In this paper, highly-respected Texas A&M range scientists Dr. David Briske et al. conclude that planned grazing has been disproved, and that low-density set-stocking is the best grazing protocol. The paper reaches seven basic conclusions:
- In spite of overwhelming evidence to the contrary, rotational grazing continues to be promoted as the only viable grazing strategy.
- Continuation of costly experiments under conventional protocols will yield little additional information.
- Continuous grazing produced better plants in 87% of the studies, compared to rotational grazing.
- Animal performance was better under continuous grazing in 92% of the studies compared to rotational.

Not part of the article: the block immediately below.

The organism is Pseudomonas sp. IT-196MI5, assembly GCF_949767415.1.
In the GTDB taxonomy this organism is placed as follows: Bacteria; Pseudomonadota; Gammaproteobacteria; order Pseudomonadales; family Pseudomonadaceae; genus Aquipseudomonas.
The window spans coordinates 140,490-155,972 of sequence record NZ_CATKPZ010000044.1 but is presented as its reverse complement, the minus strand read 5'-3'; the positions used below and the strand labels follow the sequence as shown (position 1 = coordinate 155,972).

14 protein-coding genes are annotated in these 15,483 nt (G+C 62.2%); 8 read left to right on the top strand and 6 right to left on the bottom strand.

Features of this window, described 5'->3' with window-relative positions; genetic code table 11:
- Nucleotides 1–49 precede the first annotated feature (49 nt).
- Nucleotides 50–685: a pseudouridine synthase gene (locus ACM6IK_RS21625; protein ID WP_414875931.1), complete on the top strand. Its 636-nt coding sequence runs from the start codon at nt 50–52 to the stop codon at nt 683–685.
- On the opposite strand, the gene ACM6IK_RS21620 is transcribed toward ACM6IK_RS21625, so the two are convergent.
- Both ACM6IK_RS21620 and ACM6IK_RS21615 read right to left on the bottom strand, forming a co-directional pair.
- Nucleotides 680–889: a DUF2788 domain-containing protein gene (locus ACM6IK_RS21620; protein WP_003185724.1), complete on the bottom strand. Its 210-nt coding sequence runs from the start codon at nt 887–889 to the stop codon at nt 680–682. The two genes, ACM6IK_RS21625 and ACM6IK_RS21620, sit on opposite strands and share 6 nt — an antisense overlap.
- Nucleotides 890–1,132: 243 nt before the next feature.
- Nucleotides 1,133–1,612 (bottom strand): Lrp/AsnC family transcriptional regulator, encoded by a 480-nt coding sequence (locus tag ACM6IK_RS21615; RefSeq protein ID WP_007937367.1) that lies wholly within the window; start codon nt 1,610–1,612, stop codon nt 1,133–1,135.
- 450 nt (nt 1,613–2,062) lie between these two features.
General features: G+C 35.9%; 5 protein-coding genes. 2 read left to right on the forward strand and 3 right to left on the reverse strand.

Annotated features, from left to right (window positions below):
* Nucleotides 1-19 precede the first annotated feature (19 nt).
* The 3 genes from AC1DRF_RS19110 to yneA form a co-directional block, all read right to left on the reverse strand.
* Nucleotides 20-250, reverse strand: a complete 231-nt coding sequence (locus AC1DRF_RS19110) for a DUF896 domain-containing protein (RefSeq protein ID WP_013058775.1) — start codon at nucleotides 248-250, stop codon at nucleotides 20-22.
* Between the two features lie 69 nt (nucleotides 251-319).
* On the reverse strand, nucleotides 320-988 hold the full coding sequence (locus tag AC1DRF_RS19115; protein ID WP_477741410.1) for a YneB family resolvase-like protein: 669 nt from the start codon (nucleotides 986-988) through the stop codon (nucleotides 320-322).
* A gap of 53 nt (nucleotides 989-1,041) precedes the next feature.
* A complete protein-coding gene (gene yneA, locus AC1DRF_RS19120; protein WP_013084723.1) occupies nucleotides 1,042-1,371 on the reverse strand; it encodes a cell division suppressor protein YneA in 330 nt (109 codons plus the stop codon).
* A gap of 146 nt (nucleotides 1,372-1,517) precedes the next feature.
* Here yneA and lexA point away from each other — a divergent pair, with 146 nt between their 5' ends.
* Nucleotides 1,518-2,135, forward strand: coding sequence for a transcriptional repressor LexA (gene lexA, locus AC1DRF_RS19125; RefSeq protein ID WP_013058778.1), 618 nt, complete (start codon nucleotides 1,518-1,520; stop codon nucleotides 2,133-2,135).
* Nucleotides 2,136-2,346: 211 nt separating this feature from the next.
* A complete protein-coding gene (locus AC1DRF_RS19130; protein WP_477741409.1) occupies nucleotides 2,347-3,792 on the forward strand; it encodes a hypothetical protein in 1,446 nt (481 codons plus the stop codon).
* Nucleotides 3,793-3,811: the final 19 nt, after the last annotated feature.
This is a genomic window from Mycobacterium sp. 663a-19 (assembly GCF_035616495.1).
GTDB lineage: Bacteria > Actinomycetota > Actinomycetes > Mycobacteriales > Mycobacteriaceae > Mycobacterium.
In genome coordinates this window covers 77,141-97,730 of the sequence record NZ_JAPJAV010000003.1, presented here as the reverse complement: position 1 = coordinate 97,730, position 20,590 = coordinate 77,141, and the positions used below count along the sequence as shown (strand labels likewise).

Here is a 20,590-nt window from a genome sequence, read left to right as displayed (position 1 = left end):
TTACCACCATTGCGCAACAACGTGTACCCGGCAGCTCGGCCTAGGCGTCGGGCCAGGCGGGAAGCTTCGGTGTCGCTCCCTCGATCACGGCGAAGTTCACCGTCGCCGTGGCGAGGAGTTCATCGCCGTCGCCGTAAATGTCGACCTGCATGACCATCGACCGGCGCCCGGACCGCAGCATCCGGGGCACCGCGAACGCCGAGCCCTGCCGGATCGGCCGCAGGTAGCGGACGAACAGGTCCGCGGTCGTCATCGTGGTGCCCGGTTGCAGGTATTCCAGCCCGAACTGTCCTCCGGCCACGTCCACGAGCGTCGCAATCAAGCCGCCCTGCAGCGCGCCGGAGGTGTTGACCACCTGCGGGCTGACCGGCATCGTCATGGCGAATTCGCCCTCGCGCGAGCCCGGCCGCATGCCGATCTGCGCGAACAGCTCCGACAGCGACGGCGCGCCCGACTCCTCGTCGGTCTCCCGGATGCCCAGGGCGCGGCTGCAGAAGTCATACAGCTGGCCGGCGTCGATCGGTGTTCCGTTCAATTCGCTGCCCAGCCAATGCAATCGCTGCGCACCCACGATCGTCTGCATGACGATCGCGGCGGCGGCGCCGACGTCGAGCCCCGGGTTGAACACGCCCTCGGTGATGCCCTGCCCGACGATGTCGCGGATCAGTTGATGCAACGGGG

- Several effective strategies exist, but none have the unique properties that makes it more ecologically effective.
- Different outcomes are dependent on management.
- Advocacy for any form of rotational grazing is based on subjective perception and anecdotal interpretation.
I read Dr. Briske’s studies and found that the studies he relied on in reaching these conclusions had not tested planned grazing. Instead they tested what are known as short-duration grazing-rotational systems (SDG’s).
SDG rotational systems are not, and have never been, recommended by Allan Savory. This error of testing SDG’s instead of planned grazing is commonplace among conventional range scientists, as the exchanges in this section demonstrate.